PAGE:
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Brown, Lorenzo B.

MILITARY SERVICE

Age: 22, credited to Concord, VT
Unit(s): 1st VT CAV
Service: enl 10/26/61, m/i 11/19/61, Pvt, Co. D, 1st VT CAV, original disch 5/23/182 cancelled due to being taken prisoner, dis/dsb pow 5/23/62, prld 9/14/62, m/o 9/16/62

See Legend for expansion of abbreviations

VITALS

Birth: 09/23/1839, Concord, VT
Death: 10/16/1922

Burial: Riverside Cemetery, Lunenburg, VT
Marker/Plot: Not recorded
Gravestone researcher/photographer: Monica White
Findagrave Memorial #: 107110904

MORE INFORMATION

Alias?: None noted
Pension?: Yes
Portrait?: Unknown
College?: Not Found
Veterans Home?: Not Found
(If there are state digraphs above, this soldier spent some time in a state or national soldiers' home in that state after the war)

Remarks: None

DESCENDANTS

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BURIAL:

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Tombstone

Tombstone

Riverside Cemetery, Lunenburg, VT

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Obituary

L.B. BROWN DIED AT HOME IN LUNENBURG
WELL KNOWN MERCHANT AND DISTINGUISHED MILITARY CAREER

On Monday morning, Oct. 16 in Lunenburg, one of the oldest citizens, Comrade Lorenzo B. Brown was "mustered out." Faithful and loyal to the best interests of home, neighbor, town and the larger claims of state and county, he will long be remembered, and quoted by a lot of friends.

Not Idly mourned, for that would be the furthest from his wish, but with the respect and reverence of memory which inspires to action the performance of duty, and withal, to a kindly and uplifting social life.

Mr. Brown was born Sept. 23, 1839, one of nine children of Solon and Charlotte Brown. His only brother, Joseph, was taken prisoner at the battle of Cold Harbor and died in Andersonville Prison, he himself having enlisted as a private in Company D., 1st Vermont Cavalry, Nov. 19, 1861. He was taken prisoner at Harper's Ferry during General Banks' retreat up the Shenandoah Valley and held at Libby Prison about four months. He was honorably discharged at Washington, Sept. 16, 1862. Unable to return to active service, he enlisted in the Veterans Reserve Corps Sept. 4, 1863, and served as Sergeant in Company G., 13th Regiment until Sept. 30, 1864.

For many years he had been Commander of Howard Post, No.32, and had conducted the service on Memorial Day. It seemed peculiarly fitting that Howard W.R.C. should be present at the funeral in a body, together with one G.A.R. brother, D.M. Smith of East Concord, also that a detail of overseas veterans should accompany his body to the cemetery, and there pay the soldier one last tribute, firing three volleys over the grave. But while we pay honor to one of our brave soldiers dead, let us remember with equal respect his record as a loyal citizen.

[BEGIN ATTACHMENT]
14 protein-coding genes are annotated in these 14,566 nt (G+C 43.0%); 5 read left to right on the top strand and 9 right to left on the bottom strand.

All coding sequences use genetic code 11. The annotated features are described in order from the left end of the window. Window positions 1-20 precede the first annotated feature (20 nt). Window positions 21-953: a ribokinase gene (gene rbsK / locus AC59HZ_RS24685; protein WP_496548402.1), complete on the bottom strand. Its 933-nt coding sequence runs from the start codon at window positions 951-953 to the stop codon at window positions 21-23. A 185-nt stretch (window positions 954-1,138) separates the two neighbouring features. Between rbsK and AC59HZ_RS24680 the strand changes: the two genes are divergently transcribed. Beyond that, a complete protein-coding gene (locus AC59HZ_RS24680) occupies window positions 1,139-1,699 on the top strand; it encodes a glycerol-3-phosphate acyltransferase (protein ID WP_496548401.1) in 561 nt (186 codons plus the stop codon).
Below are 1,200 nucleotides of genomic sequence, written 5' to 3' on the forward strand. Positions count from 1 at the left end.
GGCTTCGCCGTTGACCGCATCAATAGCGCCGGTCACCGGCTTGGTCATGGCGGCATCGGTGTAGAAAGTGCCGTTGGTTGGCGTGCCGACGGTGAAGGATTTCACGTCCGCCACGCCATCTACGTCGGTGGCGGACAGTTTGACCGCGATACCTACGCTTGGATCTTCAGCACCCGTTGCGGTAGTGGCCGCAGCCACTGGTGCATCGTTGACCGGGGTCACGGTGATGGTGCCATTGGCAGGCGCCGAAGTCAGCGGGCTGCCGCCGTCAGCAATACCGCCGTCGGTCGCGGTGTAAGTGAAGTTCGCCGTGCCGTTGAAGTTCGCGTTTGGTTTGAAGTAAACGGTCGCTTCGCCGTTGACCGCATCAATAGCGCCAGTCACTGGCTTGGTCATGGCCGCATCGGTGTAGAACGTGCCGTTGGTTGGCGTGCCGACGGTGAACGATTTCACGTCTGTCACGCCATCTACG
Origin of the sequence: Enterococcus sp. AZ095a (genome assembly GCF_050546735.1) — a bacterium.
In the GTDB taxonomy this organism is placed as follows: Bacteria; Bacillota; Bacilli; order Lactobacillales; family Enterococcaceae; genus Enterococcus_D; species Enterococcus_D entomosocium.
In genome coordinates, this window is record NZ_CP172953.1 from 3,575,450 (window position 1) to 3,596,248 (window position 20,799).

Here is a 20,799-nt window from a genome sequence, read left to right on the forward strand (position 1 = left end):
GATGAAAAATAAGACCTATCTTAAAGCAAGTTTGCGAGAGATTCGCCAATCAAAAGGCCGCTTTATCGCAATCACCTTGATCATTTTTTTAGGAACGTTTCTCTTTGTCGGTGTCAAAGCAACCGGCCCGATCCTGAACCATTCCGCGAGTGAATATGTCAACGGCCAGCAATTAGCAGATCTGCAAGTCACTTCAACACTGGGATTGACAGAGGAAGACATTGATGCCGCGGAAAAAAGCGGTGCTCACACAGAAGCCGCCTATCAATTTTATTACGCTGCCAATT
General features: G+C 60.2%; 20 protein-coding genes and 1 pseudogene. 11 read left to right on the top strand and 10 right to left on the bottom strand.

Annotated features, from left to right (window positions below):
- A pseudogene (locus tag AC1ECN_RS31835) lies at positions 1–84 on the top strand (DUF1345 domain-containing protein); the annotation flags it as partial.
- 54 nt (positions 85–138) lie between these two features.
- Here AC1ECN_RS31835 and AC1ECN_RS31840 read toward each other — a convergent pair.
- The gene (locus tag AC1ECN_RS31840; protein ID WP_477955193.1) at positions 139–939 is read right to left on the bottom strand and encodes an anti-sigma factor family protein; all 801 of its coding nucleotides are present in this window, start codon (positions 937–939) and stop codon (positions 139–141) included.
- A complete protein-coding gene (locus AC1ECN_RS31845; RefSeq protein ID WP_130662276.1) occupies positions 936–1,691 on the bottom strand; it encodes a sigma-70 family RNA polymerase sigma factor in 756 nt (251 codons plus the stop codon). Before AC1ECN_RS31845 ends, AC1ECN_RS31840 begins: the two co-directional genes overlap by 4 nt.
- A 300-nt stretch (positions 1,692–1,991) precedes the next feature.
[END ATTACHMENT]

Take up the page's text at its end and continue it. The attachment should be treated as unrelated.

Shortly after the war, June 27, 1865, he married Harriet M. Taylor of Dalton, N.H., taking his bride to the old home farm in Concord, where they lived until 1881. From here they came to the Lucas Farm near Lunenburg Village, thence in 1913 to the Moulton Residence.

Besides being a thrifty and successful farmer, Mr. Brown had showed marked ability in the mercantile business. In 1893 he bought the Cutting store, where beginning in a small way, and without capital, he developed one of the largest general stores in the county. In this business he retained always a keen and lively interest.

Both Mr. and Mrs. Brown have for many years been active church members. As long as health permitted he sang in the choir, and served as a member of the official board of the Methodist Church. It was here, in the old church, that his many friends gathered to whisper good night as he lay sleeping in a garden of beautiful flowers.

Flowers and little children were always his special favorites. His peculiarly genial and hearty manner had won him a large place among his business associates, but even more among the little ones.The children must remember him always as one who was never too busy to romp with them. The flowers followed him to make that last sleep one of perfect peace and rest. Rev. G.W. Kelley spoke kindly and fittingly. Beautiful musical selections were rendered by Mrs. Millie Rowell, Mrs. Ada Smith, with Miss Anna Cole as accompanist. The active pallbearers were, J.H. Cole, Geo. C. Bell, H.R. Stuart, and Warren Rowell. The honorary bearers were, F.D.Hale, G.G.Temple, M.D.Bowker, and C.W.Thomas.

Comrade Brown leaves a wife, Harriet M. and two sons, Bert L. and Kyle T,besides seven grand and great children, in whose hearts he will always live as one who gave his best to family, friends, and all things beautiful, and loving and serving those about him with a peculiar and unselfish devotion.

"Sleep Comrade Sleep, Thy Weary
Toils and Marches o'er
Sorrow and Pain for thee No More
Sleep Comrade Sleep,
Sleep Comrade Sleep,Sleep Comrade
"Till He Bids you Wake.
Sleep ‘till The Heavenly morn shall
Brake and thou a Crown
And Kingdom Take,
Sleep Comrade,Sleep Comrade Sleep".

Source: St. Johnsbury Caledonian, March 31, 1922
Courtesy of Deanna French

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